For example, we understand that the Department plans to prohibit ECMC from any involvement with the loans of students at its schools to avoid a conflict of interest. Yet the terms of the proposed sale create a serious conflict of interest by having ECMC share revenue with the Education Department during the “earn out” period. The Department should not benefit from enrollment growth at the ECMC campuses that the Department is charged with overseeing.

We also understand that ECMC plans to establish a separate board for its new educational subsidiary, but that the board may have many of the same highly compensated people who are on ECMC’s current boards, which raises questions about whether the board will provide the necessary independent oversight required of nonprofit college boards.

Finally, ECMC’s commitment to reduce tuition by 20% and close certain programs is not sufficient; its programs will still cost many times more than higher quality programs available at existing colleges, and it does not address many of Corinthian’s worst performing programs, including many failing the gainful employment requirements, that have default rates over 30%, and whose graduates earn less than $ 17,000 per year.

According to press reports, the California Attorney General has refused to waive liability for ECMC because the proposed terms do not provide adequate relief for past and current students and do not provide enforceable safeguards against future harm. We urge you to stand up for students by insisting on sale terms that provide adequate student relief and protections.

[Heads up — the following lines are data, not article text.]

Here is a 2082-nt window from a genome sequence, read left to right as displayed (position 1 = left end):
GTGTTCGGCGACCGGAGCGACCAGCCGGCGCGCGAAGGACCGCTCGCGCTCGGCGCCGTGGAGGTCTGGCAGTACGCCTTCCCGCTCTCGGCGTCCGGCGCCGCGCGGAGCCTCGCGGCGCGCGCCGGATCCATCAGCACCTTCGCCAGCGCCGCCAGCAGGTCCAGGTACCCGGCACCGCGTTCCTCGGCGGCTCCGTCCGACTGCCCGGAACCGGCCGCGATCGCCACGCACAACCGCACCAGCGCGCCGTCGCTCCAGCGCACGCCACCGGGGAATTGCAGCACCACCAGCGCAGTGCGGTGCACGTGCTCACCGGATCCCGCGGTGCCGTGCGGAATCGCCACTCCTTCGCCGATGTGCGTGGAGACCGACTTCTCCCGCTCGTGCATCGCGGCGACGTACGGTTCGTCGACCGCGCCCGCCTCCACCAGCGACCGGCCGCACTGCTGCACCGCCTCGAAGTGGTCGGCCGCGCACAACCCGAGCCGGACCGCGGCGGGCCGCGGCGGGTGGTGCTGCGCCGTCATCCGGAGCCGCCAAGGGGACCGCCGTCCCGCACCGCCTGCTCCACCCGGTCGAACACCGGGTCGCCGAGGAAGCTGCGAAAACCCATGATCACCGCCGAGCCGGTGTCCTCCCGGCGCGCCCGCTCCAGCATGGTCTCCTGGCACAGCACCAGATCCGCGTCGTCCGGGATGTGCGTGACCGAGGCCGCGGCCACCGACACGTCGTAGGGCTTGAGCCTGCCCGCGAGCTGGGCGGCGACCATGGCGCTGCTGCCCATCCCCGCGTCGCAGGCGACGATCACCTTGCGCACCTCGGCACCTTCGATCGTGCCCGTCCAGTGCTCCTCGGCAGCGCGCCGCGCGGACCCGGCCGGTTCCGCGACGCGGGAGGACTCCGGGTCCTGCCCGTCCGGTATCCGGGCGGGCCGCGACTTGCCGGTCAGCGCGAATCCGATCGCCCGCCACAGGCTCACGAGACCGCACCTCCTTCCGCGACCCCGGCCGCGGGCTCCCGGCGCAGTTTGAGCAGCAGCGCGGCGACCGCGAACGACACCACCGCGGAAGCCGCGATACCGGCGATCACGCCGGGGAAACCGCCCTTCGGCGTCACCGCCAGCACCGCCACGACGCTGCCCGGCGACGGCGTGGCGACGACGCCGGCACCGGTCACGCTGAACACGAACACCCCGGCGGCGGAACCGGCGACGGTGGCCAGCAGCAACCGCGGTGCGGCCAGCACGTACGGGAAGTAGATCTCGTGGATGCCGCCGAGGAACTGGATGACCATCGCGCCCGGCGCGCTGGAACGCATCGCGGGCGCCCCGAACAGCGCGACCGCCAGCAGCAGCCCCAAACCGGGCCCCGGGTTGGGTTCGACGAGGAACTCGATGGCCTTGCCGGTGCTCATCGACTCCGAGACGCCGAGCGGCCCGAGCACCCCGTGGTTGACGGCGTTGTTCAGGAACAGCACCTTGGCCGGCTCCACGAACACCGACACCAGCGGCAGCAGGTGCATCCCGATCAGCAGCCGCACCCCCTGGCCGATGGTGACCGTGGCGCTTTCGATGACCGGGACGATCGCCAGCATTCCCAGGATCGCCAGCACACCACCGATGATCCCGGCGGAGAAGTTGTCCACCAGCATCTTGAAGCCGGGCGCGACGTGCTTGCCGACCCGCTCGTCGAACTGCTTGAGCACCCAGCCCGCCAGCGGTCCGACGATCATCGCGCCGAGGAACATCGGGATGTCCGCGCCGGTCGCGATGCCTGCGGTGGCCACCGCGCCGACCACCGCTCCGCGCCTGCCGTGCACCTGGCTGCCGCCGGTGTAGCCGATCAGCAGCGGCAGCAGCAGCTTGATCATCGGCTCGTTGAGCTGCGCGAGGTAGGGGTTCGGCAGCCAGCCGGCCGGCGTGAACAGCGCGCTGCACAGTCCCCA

Air Force Sergeants Association (AFSA)


American Association of University Professors Counseling (AAUP)

The American Association of State Colleges and Universities (AASCU)

American Federation of Teachers (AFT)

Center for Responsible Lending

Children’s Advocacy Institute

Consumer Action

Consumer Federation of California

Consumers Union

Covenant House


East Bay Community Law Center

The Education Trust

Generation Progress

Higher Ed, Not Debt

Housing and Economic Rights Advocates

The Institute for College Access & Success

Iraq and Afghanistan Veterans of America

The Leadership Conference on Civil and Human Rights

League of United Latin American Citizens

Military Officers Association of America (MOAA)


National Association for College Admission Counseling

National Association of Consumer Advocates

National Consumer Law Center (on behalf of its low-income clients)

National Consumers League

National Education Association

One Wisconsin Now

Paralyzed Veterans of America

Project on Predatory Student Lending of the Legal Services Center of Harvard Law School

Public Advocates, Inc.

Public Citizen

Public Counsel

Public Law Center

Service Employees International Union (SEIU)

Student Debt Crisis

Student Veterans of America

United States Student Association


Veterans Education Success

Veterans Student Loan Relief Fund


Vietnam Veterans of America

Woodstock Institute

Young Invincibles


‘Real Housewives Of Atlanta’ Mashed Up With A Christmas Cartoon Is A Present For Everyone

Christmas just came early.

Since the classic holiday TV specials are starting to show their age, Jimmy Kimmel has recently been preserving them by adding a modern twist. Kimmel has already combined scenes from “Rudolph the Red-Nosed Reindeer” with “Maury,” but this week the comedian mashed up “The Year Without a Santa Claus” with audio from “The Real Housewives of Atlanta.” The result is a new holiday classic the whole family will love: “The Real Housewives of AtSanta.”

It’s the magic of Christmas with all the over-the-top drama you never knew it needed.

“Jimmy Kimmel Live” airs weeknight at 11:35 p.m. ET on ABC.

Johns Hopkins Mistakenly Sends Acceptance Letters To The Wrong Students

BALTIMORE (AP) — Johns Hopkins University says nearly 300 applicants were mistakenly sent welcome messages when they were actually rejected or deferred.

University officials tell The Washington Post it was a mistake of human error. Vice provost David Phillips says a contractor who works with Johns Hopkins on electronic communications pulled a wrong list of emails.

The students had applied early decision to the prestigious Baltimore university. Of the 294 applicants who received an erroneous message, 285 had actually been denied admission and nine had received deferrals.